Wednesday, 31 July 2019
Questions without Notice
My question is to the Minister representing the Minister for Government Services, Senator Ruston. How many families will be impacted by the government's application of its robodebt program to the childcare subsidy?
I thank the senator for her question, but in a sense I reject the premise of her question. The details you're asking, on specifics, I'm happy to take on notice. But I would point out to those in this chamber that as the minister responsible for social services and as the minister responsible for the welfare system in Australia, I have an obligation to make sure that we have a sustainable welfare system into the future, and that's exactly what I'm doing.
The point of order is on direct relevance. The minister was actually asked, as the Minister representing the Minister for Government Services, a direct question about numbers of families. I appreciate that she wants to talk about her own portfolio, but she is being asked a question in her representative portfolio.
Thank you, Mr President, and I would draw your attention to the fact in standing, because I am not the Minister for Government Services, that I do not have the exact information the senator is asking for at hand, and I have offered to take that on notice for the senator. I was merely pointing out that as the Minister for social services I have a certain role, and that's what I was explaining.
You said that in a sense you reject the premise of the question. Can we explore that further? When asked about the government's intention to recover debt from families receiving the childcare subsidy, Minister Robert said:
… the department will deal sensitively with families to manage the balancing of family payments.
Does the so-called balancing process that the minister refers to actually mean the government's cruel and unfair robodebt program?
As I said in my previous answer, the specifics of your question I am obviously happy to take on notice. But, more broadly, I would say to you that the Australian social welfare system is designed to provide people with what they are entitled to. The expectation of those in this place should be—and it certainly is on this side of the chamber—as well as the broader Australian public, that they expect us to reasonably recover overpayments made to people, to which they weren't entitled.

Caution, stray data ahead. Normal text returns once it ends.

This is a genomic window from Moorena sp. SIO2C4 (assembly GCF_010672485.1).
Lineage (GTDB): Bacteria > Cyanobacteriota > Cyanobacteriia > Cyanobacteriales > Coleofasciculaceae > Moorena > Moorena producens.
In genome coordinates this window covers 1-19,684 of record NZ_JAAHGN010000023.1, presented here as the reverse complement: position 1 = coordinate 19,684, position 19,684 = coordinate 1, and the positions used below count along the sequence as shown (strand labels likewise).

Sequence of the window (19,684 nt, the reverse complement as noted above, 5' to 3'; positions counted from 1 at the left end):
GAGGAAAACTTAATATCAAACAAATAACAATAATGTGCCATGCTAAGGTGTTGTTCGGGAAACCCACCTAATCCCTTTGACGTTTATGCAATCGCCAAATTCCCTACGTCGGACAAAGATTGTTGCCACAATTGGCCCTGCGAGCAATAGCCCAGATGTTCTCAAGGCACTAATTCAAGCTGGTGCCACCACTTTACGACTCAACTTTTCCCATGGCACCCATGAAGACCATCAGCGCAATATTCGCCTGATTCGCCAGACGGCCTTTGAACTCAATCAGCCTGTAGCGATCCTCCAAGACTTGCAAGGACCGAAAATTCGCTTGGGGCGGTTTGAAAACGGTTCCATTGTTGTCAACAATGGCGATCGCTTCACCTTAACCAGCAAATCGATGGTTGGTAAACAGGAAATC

A point of order on relevance: the question is about whether, with the childcare subsidy, the word 'balancing' actually refers to the robodebt program. It's a quite straightforward question.
I take the opportunity in dealing with this to remind ministers that even when they have answered or taken on notice part of a question, other information they offer must also be directly relevant to the question. I am, however, listening very carefully to the minister, and I do believe that her answer at this point is being directly relevant, because she was just turning to the issue of—to use the phrase you used—balancing or debts or different collections of payments. So, I think this information is directly relevant.
As I was just getting to the point of saying, as the Australian public would expect of us and as those on this side of the chamber expect, when you have been paid more than you are entitled to then it seems a reasonable expectation that people pay back anything that they've been overpaid. That is the sustainability nature of the Australian social welfare system. (Time expired)
I would ask you to ask the minister to go to relevance. In particular, we are not asking about general commitments to debt; we are asking about the specific means and specifically whether or not the balancing process is the same thing as the robodebt program.
You've reminded the minister of the question. I remind the minister: while it does occasionally happen, you can't continue your previous answer after a supplementary question. But the minister has been speaking for only nine seconds. I will listen carefully to the remainder of her answer.
In relation to the process in which we determine whether somebody has been overpaid in relation to childcare payments: it is a process that's undertaken through the tax system. If you have any further details that Minister Robert may want to add to your particular question, I'm more than happy to provide those for you. However, I would point out to you that the Australian public have an expectation that, where anybody has been paid more than they were entitled to, the Australian government has an obligation on behalf of the taxpayers to make sure that that is recovered.